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Re: Panguraptor, new coelophysoid theropod from Early Jurassic of China

Paper seems to be making a point of ignoring Megapnosaurus. I strongly
dislike this tactic, whatever the taste.

On Wed, Oct 15, 2014 at 7:30 PM, Ben Creisler <bcreisler@gmail.com> wrote:
> Ben Creisler
> bcreisler@gmail.com
> A new paper:
> Hai-Lu You, Yoichi Azuma, Tao Wang, Ya-Ming Wang & Zhi-Ming Dong
> The first well-preserved coelophysoid theropod dinosaur from Asia.
> Zootaxa 3873 (3): 233–249
> http://dx.doi.org/10.11646/zootaxa.3873.3.3
> preview:
> http://www.mapress.com/zootaxa/2014/f/z03873p249f.pdf
> http://zoobank.org/urn:lsid:zoobank.org:pub:4441BCDF-E4A9-4C67-AE08-5D6D418706CC
> Coelophysoid dinosaurs represent the earliest major radiation of
> neotheropods. These small-to-medium-sized agile bipeds lived
> throughout much of Pangaea during the Late Triassic–Early Jurassic.
> Previously reported coelophysoid material from Asia (excluding the
> Gondwanan territory of India) is limited to two specimens that
> comprise only limb fragments. This paper describes a new genus and
> species of coelophysoid, Panguraptor lufengensis, from the Lower
> Jurassic Lufeng Formation of Yunnan Province, China. The new taxon is
> represented by a well-preserved skeleton, including the skull and
> lower jaw, the presacral vertebral column and partial ribs, the right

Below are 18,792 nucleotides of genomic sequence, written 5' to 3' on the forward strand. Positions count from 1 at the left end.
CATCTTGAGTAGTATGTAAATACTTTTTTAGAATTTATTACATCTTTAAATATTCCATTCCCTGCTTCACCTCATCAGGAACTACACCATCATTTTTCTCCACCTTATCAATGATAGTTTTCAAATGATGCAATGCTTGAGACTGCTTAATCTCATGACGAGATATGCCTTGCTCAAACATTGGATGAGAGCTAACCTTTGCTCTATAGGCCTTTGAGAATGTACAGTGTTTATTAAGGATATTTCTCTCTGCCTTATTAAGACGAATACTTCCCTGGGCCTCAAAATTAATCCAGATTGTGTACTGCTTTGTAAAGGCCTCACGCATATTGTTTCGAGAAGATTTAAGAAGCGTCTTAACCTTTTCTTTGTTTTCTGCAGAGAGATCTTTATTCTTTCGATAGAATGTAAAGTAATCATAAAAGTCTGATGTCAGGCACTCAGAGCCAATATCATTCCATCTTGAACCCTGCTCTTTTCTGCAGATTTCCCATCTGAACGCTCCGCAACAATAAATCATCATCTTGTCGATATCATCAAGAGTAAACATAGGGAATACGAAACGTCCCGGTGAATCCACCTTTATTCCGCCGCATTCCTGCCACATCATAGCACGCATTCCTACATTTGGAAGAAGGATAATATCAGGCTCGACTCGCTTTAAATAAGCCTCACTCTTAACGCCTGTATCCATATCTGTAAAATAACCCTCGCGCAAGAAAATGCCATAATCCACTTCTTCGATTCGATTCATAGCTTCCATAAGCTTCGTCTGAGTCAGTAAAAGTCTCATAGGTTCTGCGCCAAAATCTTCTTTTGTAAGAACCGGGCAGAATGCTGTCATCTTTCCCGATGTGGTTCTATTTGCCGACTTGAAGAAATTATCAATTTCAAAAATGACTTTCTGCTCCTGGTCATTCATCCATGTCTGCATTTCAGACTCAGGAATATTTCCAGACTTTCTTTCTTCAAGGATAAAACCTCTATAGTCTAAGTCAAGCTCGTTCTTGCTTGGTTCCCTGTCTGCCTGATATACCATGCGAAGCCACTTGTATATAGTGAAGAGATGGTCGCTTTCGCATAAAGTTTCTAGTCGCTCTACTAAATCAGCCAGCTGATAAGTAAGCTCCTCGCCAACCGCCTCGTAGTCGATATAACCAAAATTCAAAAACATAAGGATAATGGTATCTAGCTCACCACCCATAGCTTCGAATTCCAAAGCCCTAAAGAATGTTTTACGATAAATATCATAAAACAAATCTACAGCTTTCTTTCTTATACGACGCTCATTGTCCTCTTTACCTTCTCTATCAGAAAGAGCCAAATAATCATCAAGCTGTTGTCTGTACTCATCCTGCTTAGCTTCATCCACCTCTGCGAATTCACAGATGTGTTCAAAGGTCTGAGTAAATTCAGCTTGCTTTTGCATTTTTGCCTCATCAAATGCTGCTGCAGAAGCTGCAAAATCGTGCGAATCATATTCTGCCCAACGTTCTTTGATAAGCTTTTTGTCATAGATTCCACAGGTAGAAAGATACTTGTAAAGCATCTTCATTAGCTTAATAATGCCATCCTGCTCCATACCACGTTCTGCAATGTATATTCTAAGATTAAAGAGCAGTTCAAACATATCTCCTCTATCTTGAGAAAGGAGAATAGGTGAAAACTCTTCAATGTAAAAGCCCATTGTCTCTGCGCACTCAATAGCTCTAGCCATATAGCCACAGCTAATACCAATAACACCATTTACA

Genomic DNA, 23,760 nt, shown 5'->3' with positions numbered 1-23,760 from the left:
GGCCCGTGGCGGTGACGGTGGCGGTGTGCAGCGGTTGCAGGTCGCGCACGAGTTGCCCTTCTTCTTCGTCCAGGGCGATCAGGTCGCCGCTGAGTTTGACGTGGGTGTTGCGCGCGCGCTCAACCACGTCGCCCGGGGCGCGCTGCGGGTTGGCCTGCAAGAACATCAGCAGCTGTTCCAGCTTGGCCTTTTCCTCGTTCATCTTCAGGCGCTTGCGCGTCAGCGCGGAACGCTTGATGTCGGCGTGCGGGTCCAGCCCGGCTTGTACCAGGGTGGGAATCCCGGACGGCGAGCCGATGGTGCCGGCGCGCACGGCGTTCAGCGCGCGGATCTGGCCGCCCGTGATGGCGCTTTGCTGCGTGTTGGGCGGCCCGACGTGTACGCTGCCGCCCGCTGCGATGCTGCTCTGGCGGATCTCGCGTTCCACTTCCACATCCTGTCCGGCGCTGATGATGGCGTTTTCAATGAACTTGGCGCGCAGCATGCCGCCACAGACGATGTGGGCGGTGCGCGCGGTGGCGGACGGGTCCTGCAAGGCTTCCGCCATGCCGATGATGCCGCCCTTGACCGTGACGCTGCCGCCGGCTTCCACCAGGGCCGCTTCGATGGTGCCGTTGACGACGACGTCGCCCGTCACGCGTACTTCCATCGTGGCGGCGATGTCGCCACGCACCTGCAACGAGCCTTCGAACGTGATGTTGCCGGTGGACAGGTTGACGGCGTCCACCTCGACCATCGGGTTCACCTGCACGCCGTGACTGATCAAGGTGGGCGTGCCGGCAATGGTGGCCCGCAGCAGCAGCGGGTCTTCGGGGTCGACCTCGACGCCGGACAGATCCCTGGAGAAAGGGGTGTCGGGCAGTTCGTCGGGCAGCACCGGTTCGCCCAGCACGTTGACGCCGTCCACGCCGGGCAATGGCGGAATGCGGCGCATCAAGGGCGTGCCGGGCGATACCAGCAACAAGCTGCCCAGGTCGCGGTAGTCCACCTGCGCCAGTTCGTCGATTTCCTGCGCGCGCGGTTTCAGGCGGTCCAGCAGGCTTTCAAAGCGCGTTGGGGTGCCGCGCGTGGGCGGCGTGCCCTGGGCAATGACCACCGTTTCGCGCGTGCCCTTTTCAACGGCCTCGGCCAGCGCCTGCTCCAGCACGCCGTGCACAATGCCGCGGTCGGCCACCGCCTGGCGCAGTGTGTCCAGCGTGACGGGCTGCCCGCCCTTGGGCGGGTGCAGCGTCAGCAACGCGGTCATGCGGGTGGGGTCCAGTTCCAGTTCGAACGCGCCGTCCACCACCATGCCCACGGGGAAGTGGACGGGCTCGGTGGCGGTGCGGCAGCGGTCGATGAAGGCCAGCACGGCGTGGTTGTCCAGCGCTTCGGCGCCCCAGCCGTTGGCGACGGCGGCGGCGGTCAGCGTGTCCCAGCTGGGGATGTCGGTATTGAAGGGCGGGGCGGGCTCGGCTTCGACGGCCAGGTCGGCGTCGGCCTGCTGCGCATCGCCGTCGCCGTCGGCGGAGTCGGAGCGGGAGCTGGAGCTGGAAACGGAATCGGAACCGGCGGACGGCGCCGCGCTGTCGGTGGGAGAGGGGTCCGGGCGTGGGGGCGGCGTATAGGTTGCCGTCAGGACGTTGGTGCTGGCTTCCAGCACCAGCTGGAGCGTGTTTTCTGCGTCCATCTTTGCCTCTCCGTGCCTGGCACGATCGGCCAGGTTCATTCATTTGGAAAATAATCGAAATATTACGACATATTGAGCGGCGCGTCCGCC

> scapula, a partial forelimb, part of the pelvic girdle, and an almost
> complete hind limb. It is distinguished from other coelophysoid
> theropods by the unique combination of the following three character
> states: 1) diagonal (rostrodorsal-caudoventral) ridge on lateral
> surface of maxilla, within antorbital fossa, 2) elliptical, laterally
> facing fenestra caudodorsal to aforementioned diagonal ridge, and 3)
> hooked craniomedial corner of distal tarsal IV. Cladistic analysis
> recovers Panguraptor lufengensis deeply nested within Coelophysoidea
> as a member of Coelophysidae, and it is more closely related to
> Coelophysis than to “Syntarsus”. Panguraptor represents the first
> well-preserved coelophysoid theropod dinosaur from Asia, and provides
> fresh evidence supporting the hypothesis that terrestrial tetrapods
> tended to be distributed pan-continentally during the Early Jurassic.

Jaime A. Headden
The Bite Stuff: http://qilong.wordpress.com/

"Innocent, unbiased observation is a myth" - P. B. Medawar (1969)